Tuesday, September 24, 2013

Does "Choice" Make Us Happy?

This post was written by a friend who shared his thoughts with me.  Although he was addressing NFP in this essay, his thesis that choice does not make us happy can also be seen as a more general proposition that applies to many areas of our lives where we have, perhaps, too many choices.

The Libertarian philosophy is based on the fundamental presupposition that "Choice makes us happy." I am not simply attributing this to them, any libertarian would be in complete agreement with this statement. This applies to both the intellectual libertarians like Ron Paul as well as to the lower-class libertines for whom "libertarianism" is just a euphemism for smoking pot, free sex and royalty-free downloads. Both classes of libertarians share the fundamental philosophy that "Choice is what makes us happy." This philosophy has spread to the wider society as well, and most Americans are philosophically libertarian.

I thought about this again after watching the "Mic'd Up" video about NFP (embedded below). Dr. Mike Manhart from the Couple-to-Couple League said (rather disingenuously) that NFP is not about Catholic birth control, it is about information and choice. He presented NFP in a libertarian context. NFP provides you with information so that you can choose. He saw this as a proposition which is self-evidently a good thing. He assumed that no one could argue against information and choice.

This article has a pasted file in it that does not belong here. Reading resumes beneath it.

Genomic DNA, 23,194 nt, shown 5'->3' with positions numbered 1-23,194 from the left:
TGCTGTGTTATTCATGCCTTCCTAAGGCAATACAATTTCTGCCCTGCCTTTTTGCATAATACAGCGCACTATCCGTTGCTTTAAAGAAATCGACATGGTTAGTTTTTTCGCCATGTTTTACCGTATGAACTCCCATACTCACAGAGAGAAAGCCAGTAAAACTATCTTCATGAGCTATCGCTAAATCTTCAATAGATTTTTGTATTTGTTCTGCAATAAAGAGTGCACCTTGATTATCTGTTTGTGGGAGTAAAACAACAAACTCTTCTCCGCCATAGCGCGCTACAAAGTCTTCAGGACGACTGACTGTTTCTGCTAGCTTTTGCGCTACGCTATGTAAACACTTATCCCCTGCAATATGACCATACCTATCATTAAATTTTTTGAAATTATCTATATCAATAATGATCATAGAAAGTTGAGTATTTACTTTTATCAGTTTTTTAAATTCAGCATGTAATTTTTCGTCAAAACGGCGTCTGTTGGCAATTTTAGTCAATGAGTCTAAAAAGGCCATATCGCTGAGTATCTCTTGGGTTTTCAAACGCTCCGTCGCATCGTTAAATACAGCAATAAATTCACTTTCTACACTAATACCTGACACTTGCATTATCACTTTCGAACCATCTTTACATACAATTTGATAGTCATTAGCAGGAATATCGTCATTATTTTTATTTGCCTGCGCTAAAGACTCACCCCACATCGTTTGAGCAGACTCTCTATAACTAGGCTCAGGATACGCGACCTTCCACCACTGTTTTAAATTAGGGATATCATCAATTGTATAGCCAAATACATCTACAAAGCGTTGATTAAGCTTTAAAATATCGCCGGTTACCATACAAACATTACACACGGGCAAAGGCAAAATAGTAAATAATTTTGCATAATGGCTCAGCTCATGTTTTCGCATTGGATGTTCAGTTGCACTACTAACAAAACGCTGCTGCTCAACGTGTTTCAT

The problem with this philosophy is not its pragmatic consequences but its foundational philosophy. Choice does not make us happy, choice makes us miserable. Choice is the source of anxiety and ennui. Choice is the real reason for the misery of modern life. Choice is fundamentally antithetical to the life of the soul.

Imagine a mother who has just finished giving birth. She is joyful at seeing her newborn child. But then someone comes to give her some information. "We have finished genetic testing, and it turns out that your child has some anomalies which might cause health problems in the future. You have the choice to terminate your child. What do you choose to do?"

Suddenly she has been presented with information and choices. Does this make her happy? No, it makes her miserable. It sucks all the joy out of her childbirth. It crushes her soul. It places a tremendous, insupportable weight upon her shoulders. One choice will make her much more unhappy than the other, but whichever choice she makes, the knowledge will continue to eat away at her, destroying the delight she should have experienced.